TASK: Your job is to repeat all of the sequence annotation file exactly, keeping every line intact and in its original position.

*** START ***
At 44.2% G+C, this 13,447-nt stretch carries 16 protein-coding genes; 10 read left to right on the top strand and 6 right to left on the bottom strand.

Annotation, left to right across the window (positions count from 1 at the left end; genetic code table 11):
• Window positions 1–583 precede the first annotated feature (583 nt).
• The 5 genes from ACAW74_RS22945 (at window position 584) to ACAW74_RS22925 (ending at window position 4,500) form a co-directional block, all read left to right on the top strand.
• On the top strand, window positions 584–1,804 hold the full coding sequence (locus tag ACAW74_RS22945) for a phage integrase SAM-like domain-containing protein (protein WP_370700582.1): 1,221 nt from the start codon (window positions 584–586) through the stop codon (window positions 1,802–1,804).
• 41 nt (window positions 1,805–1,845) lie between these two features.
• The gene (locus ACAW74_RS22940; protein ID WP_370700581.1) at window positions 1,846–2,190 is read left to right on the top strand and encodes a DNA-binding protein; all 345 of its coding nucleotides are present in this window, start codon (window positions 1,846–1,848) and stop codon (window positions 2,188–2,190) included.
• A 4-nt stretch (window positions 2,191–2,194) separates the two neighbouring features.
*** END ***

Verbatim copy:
At 44.2% G+C, this 13,447-nt stretch carries 16 protein-coding genes; 10 read left to right on the top strand and 6 right to left on the bottom strand.

Annotation, left to right across the window (positions count from 1 at the left end; genetic code table 11):
• Window positions 1–583 precede the first annotated feature (583 nt).
• The 5 genes from ACAW74_RS22945 (at window position 584) to ACAW74_RS22925 (ending at window position 4,500) form a co-directional block, all read left to right on the top strand.
• On the top strand, window positions 584–1,804 hold the full coding sequence (locus tag ACAW74_RS22945) for a phage integrase SAM-like domain-containing protein (protein WP_370700582.1): 1,221 nt from the start codon (window positions 584–586) through the stop codon (window positions 1,802–1,804).
• 41 nt (window positions 1,805–1,845) lie between these two features.
• The gene (locus ACAW74_RS22940; protein ID WP_370700581.1) at window positions 1,846–2,190 is read left to right on the top strand and encodes a DNA-binding protein; all 345 of its coding nucleotides are present in this window, start codon (window positions 1,846–1,848) and stop codon (window positions 2,188–2,190) included.
• A 4-nt stretch (window positions 2,191–2,194) separates the two neighbouring features.